City breaks ground on renewal

Officials vow to back revival of critical site

March 31, 2002|By Maria Blackburn | Maria Blackburn,SUN STAFF

In 1998, the last time the city of Westminster held a ceremony to mark the redevelopment of the former Farmers Supply site downtown, Gov. Parris N. Glendening came to praise the city's commitment to fighting sprawl.

The project proposed for the site, a $6 million Carroll County Bank and Trust operations center, was never built because the bank was sold to BB&T.

City officials again donned their hard hats at the site recently for an event to celebrate the building of a four-story, $2.9 million office, retail and residential building called Westminster Square.

Glendening wasn't present for the groundbreaking this time, but the city, state and county officials who were there confirmed their commitment to the project and vowed that it would reach fruition.

"It's real. It's going to happen. I'm certain of it," said Thomas K. Ferguson, a Westminster city councilman and BB&T vice president. In 1999, before he was on the council, Ferguson negotiated an agreement in which his bank gave the city the deed to the site and $2.25 million to help find a new partner to develop it.

"There is considerably more economic development in the works now than there was three or four years ago," he said, noting the Carroll Arts Center on West Main Street, two downtown parking decks and the newly refurbished stone building on Liberty Street, which are in various stages of development.

"What this has created is an atmosphere of confidence in the downtown," he said.

Westminster Square, which is being developed by Tyler-Donegan, will include two levels of office and retail space topped by two floors of condominiums. Eight two- or three-bedroom condos with granite kitchen countertops, ceramic tile, hardwood floors and balconies are planned. A 1,500-square-foot, two-bedroom condo in the building will sell for about $188,000, according to Chad Tyler of Tyler-Donegan. The 1-acre lot is at Liberty and Green streets in the heart of downtown.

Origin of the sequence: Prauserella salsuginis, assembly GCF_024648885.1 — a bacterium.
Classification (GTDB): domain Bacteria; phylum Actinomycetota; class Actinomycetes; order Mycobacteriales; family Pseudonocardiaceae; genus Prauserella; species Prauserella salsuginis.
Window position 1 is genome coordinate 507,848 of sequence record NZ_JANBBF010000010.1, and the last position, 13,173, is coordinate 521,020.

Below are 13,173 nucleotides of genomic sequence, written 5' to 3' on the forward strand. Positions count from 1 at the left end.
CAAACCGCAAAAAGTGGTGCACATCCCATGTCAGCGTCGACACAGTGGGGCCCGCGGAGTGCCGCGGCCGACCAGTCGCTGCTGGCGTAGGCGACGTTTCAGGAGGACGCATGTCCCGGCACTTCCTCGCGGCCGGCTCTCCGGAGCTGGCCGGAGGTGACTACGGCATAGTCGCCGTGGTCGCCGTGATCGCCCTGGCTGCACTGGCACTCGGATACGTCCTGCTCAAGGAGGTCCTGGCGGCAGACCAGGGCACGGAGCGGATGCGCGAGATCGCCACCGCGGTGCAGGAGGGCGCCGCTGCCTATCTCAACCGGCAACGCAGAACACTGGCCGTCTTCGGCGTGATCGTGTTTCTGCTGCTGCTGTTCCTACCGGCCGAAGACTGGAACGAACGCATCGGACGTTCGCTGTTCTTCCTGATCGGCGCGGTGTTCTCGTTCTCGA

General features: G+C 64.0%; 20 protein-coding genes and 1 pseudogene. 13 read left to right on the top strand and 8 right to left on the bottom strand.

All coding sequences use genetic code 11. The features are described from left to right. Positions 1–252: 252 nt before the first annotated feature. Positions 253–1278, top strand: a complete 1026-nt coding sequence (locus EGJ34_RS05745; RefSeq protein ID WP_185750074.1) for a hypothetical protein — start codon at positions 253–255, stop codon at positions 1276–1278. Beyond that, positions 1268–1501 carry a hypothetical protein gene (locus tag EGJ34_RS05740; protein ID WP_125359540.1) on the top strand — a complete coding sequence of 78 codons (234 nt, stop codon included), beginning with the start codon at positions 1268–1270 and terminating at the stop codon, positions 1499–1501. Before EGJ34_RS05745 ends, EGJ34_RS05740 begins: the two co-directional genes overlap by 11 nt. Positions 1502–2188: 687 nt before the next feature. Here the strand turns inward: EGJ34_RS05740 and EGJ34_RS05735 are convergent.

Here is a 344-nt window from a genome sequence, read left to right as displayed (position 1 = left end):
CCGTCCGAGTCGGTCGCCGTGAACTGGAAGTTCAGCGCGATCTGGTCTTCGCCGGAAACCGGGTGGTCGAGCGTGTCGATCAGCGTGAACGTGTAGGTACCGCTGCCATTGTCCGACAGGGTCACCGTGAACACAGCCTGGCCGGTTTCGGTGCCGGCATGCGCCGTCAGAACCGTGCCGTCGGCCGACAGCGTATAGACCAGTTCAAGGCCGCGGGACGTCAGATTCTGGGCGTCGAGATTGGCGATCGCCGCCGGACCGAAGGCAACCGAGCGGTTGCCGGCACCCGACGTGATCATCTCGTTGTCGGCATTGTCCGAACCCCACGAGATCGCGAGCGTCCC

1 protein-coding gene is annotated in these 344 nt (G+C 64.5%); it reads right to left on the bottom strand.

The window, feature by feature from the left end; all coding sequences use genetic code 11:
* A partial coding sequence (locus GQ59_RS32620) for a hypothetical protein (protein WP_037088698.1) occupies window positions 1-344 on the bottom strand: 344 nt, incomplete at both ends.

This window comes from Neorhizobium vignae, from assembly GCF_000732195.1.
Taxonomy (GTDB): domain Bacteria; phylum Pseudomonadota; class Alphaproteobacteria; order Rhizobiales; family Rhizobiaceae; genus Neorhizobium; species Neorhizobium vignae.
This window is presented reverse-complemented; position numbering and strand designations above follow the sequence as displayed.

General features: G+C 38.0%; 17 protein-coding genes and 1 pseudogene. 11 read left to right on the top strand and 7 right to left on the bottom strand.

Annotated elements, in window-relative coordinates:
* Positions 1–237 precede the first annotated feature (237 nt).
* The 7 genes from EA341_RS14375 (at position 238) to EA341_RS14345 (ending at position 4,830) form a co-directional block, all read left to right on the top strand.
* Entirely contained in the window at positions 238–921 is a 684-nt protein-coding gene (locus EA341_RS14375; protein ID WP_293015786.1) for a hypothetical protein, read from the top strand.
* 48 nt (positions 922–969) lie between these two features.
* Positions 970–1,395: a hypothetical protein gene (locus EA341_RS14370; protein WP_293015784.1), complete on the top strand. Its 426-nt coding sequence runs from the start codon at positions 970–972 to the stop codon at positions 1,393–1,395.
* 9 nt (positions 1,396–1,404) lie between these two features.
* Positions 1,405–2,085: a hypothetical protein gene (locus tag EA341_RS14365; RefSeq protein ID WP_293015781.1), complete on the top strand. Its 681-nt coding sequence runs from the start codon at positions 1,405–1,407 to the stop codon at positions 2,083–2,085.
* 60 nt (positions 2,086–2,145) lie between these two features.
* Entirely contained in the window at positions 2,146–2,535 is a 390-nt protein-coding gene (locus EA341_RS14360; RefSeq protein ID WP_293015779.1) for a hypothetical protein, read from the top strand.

Westminster Square is next to the 135-year-old stone building owned by Westminster Town Center Corp. that received a $221,000 exterior face lift, including a repainted facade and a new slate roof, last summer. Westminster Town Center Corp., a nonprofit group with the responsibility of implementing some of Westminster's revitalization efforts, has not found a tenant for the stone building, which once housed a barbershop, an antiques store and a restaurant. It has been vacant for years. In addition, the city is about to begin construction on a 163-space parking garage that would adjoin Westminster Square.

The historic post office, the Farmers Supply site, the old firehouse and the old J.C. Penney building were identified in a consultant's report in 1994 as properties whose development would benefit the surrounding area. The Farmers Supply site is the final property to be developed.

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